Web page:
Daily Readings for Mass.
(Liturgical Calendar for Ireland, 2019)

04 November. Monday, Week 31

1st Reading: Romans 11:29-36

Paul concludes his meditation on Israel with the mysterious ways of God

The gifts and the calling of God are irrevocable. Just as you were once disobedient to God but have now received mercy because of their disobedience, so they have now been disobedient so that, by the mercy shown to you, they too may now receive mercy. For God has imprisoned all in disobedience so that he may be merciful to all.

O the depth of the riches and wisdom and knowledge of God! How unsearchable are his judgments and how inscrutable his ways! "For who has known the mind of the Lord? Or who has been his counselor?" "Or who has given a gift to him, to receive a gift in return?" For from him and through him and to him are all things. To him be the glory forever. Amen.

Psalm 68:30-31, 33-34, 36-37

R./: Lord, in your great love, answer me.

As for me in my poverty and pain
  let your help, O God, lift me up.
I will praise God's name with a song;
 I will glorify him with thanksgiving. (R./)

The poor when they see it will be glad
 and God-seeking hearts will revive;
for the Lord listens to the needy
 and does not spurn his servants in their chains. (R./)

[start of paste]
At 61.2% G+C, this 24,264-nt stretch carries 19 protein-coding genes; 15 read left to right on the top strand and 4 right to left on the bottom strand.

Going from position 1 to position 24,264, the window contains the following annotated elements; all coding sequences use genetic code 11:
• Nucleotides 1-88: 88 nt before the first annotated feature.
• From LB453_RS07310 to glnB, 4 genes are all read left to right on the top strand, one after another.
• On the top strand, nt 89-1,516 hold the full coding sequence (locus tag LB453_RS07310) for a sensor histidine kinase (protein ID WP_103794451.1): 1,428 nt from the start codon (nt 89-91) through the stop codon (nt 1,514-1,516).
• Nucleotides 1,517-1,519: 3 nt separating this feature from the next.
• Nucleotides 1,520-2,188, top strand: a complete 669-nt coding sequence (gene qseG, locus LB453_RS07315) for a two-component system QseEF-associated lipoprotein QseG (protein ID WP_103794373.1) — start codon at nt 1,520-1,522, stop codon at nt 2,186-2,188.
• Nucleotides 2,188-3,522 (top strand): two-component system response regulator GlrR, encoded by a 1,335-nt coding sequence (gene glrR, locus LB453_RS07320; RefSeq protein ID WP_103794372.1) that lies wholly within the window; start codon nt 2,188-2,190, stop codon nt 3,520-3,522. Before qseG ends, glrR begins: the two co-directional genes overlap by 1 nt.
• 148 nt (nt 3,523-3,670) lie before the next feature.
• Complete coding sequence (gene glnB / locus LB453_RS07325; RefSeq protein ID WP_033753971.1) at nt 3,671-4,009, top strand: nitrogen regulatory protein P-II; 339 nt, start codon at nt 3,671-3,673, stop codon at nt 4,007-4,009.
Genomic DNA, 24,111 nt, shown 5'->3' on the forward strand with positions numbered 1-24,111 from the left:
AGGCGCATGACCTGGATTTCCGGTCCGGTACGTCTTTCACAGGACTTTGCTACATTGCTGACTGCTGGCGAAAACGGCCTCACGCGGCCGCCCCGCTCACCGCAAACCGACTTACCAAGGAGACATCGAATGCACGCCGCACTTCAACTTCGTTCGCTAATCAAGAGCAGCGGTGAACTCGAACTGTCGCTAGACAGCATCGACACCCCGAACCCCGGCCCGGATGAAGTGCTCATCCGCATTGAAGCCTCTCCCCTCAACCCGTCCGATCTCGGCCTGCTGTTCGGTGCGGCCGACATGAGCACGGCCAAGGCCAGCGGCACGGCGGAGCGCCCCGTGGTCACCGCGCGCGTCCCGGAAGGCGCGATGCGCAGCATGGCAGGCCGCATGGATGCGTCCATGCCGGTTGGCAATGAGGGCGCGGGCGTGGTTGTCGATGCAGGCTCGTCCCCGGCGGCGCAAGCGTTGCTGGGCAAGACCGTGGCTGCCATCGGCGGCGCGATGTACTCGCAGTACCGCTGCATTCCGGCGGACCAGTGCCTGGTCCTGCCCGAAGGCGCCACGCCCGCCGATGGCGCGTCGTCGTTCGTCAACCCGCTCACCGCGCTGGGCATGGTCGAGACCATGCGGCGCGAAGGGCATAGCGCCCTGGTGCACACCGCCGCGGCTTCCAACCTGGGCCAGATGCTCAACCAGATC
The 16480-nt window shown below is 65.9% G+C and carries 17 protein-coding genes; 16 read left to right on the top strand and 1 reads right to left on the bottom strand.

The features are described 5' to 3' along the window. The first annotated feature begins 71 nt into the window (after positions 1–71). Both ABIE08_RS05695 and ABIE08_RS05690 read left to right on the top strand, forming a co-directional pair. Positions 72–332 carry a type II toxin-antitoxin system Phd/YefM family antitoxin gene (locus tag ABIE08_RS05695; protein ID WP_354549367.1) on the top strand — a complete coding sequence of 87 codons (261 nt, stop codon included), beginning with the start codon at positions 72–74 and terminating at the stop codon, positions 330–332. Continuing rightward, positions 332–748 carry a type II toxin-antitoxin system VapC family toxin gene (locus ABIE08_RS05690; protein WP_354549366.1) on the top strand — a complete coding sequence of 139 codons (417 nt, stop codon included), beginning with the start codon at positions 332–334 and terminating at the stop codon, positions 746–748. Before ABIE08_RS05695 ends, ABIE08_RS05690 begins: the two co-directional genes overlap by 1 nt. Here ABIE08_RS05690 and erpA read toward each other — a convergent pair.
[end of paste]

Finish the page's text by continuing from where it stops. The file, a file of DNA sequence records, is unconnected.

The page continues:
For God will bring help to Zion
 and rebuild the cities of Judah
 and men shall dwell there in possession.
The Sons of his servants shall inherit it;
  those who love his name shall dwell there. (R./)

Gospel: Luke 14:12-14

Invite outsiders to your banquet

Jesus said to his host, one of the leading Pharisees, "When you give a luncheon or a dinner, do not invite your friends or your brothers or your relatives or rich neighbours, in case they may invite you in return, and you would be repaid. But when you give a banquet, invite the poor, the crippled, the lame, and the blind. And you will be blessed, because they cannot repay you, for you will be repaid at the resurrection of the righteous."


Who should we invite?

In coversation with a wealthy Pharisee who had invited him to a meal, Jesus offers unexpected advice. The Pharisees tended to eat only with their own kind, but he says it would be good to include some guests from far outside their social circle. Jesus himself ate meals with all sorts of people, with the rich and the poor, with the educated and uneducated, with religious people and others who were branded as sinners, with women as well as men. This hospitality and table fellowship marked his whole ministry. He did not exclude anyone from his circle, but showed the year of God's mercy to everyone, especially to those most in need of that mercy.

By his whole lifestyle, including his choice of table companions, Jesus taught the loving hospitality of God. In contrast, the Pharisees notion of God was of a Judge who wanted to sentence more people than he acquitted. We are meant to reveal something of the hospitality of God by our own social habits. We can be unconsciously snobbish in our ways, and socialise exclusively with people who share our outlook, attitudes and interests. Maybe we should widen our circle so that it reflects the expansive heart of God as shown by Jesus.


Saint Charles Borromeo, bishop

Carlo Borromeo (1538, 1584) from a noble family in Arona, Lake Maggiore, was archbishop of Milan from 1564 to 1584. Among the major Catholic reformers of the sixteenth century, he was responsible for significant reforms in the Church, including the founding of seminaries and organizing the final session of the Council of Trent (1562-63).